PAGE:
london fog -- 2/10/16

Today's selection -- from London Fog by Christine L. Corton. In the early 1800s, as London's population grew from one million to two million in the span of a mere thirty years, coal fires and industry combined to create a fog so thick that on many days visibility was reduced to one or two feet. It was a pervasive health hazard that provided the mysterious backdrop to Victorian era characters such as Jack the Ripper. This pollution was not finally conquered until Britain's Clean Air Act of the late 1950s:

"There had been occasional 'Great Stinking Fogs' in the capital as early as the seventeenth century, but by the early 1800s London fogs were in­creasing in frequency and taking on a new character, thick, widespread, and prolonged. An 'extraordinary fog' was reported on November 5, 1805, and another on the same day the following year.' During a fog that oc­curred on January 10, 1812, The Times reported: 'For the greater part of the day it was impossible to read or write at a window without artificial light.' ... Fogs were lasting longer, too: in 1813 one was re­ported to have begun on December 27 or 28 and lasted until January 3, 1814. The prolonged gloom, extending more than ten miles to the east of the city boundaries, offered enterprising thieves plenty of opportuni­ties to boost their income. ...

"London fog created confusion and fear. The British caricaturist George Cruikshank (1792-1878) reveals this aspect in an 1819 print. Confusion reigns as coaches and horses collide with people in the foggy streets.

"Another prolonged visitation occurred in 1817, lasting from De­cember 22 to January 2, 1818, when the fog was so thick that The Times reported that within doors 'it was impossible to read without a candle.' ...

"In the revised edition of his book, The Climate of London, published in 1833, [Luke] Howard reported a fog which occurred on November 11 and 12, 1828: 'The effect was most distressing, making the eyes smart and almost suffocating those who were in the street, particularly asthmatic persons.' The frequency of fogs at the end of the 1820s seems to have been unprece­dented. In November 1829 The Times commented that at midday 'the neighbourhood of the Royal Exchange was nearly in midnight gloom,' although some people, who did not have to go out, could accept the loss of the day by pretending that it was really the evening.' Less than a month later the newspaper reported another London fog, during which 'the shops were lighted the same as at night.'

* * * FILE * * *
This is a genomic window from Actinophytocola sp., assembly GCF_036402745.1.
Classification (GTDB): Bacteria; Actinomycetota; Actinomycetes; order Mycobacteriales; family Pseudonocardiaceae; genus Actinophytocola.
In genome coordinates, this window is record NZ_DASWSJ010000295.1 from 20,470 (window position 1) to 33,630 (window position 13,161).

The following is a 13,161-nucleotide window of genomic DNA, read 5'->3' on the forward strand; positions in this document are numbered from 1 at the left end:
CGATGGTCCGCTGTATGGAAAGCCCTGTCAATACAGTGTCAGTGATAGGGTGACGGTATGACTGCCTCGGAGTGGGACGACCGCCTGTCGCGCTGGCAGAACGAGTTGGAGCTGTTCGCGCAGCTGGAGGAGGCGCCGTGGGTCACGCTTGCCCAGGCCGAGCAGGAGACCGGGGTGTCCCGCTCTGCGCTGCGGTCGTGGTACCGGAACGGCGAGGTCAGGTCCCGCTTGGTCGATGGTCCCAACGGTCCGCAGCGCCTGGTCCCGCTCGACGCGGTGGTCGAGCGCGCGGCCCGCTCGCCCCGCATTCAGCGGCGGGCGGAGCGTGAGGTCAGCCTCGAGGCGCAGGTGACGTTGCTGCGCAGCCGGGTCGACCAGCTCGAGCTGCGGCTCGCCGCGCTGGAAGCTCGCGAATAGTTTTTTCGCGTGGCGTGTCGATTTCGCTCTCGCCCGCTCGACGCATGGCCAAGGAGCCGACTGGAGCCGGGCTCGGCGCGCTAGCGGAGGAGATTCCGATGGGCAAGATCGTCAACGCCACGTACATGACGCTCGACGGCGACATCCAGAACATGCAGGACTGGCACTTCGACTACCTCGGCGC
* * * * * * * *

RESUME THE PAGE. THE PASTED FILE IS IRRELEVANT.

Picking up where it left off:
"In the 1830s fogs continued to increase in frequency. In December 1830 alone there were reports of dense fogs on the eighth, fifteenth, and twenty-­fifth to twenty-sixth, with further reports in every successive year apart from 1831-1832 and 1836 (and the list may be incomplete). ... Charles-Francois Daubigny's (1817-1878) painting St. Paul's from the Surrey Side (1873) depicted St. Paul's as Willis described, although at a later date (see Figure 1.4). The idea that St. Paul's should be smothered by smoke was another repeated image both in art and writings of the time. It supported the idea that London, through its fog, had become godless and irreligious. Daubigny visited England during the Franco-Prussian War, when he met Claude Monet. His attitude to the atmosphere of London certainly reflected that of many Londoners. He wrote in October 1870, 'It's eleven o'clock in the morning. So much for the climate. Fog! Visibility less than two paces.' ...

"The reason for the increase in the number of foggy days in London town was not some change in the climate but a rapid increase in the quan­tity of pollutants, above all from coal fires, that mixed with naturally occurring water vapour at times of temperature inversion to create a London fog, coloured yellow from the sulphurous emissions trapped beneath the cold air above the city. The more smoke and soot in the atmo­sphere, the more likely a fog was to form and the longer it was likely to last. And in the 1820s and 1830s smoke and soot from coal fires were spreading through the air in ever-increasing quantities as the city began to grow apace with the impact of the industrial revolution. London's population, around a million in 1800, had grown to one and a half million twenty years later and passed the two million mark in the 1830s. Helped by the growth of communications -- canals, metalled roads, and by the 1830s railways as well -- London was becoming an economic hub, with industries typical of a major city, such as paper, printing and publishing, instrument engineering, gas and power, chemicals, leather and luxury goods, and, even more important in terms of population growth, public administration, the law, and professions and services of many kinds.' As hundreds of thousands of people flocked to the capital to find work or make their fortune, new suburbs emerged, extending the city's housing in all directions; and every house had its coal fire, belching quantities of sulphur-laden smoke into the air during the winter months."


Christine L. Corton


London Fog: The Biography


Belknap Press


Copyright 2015 by the President and Fellows of Harvard College


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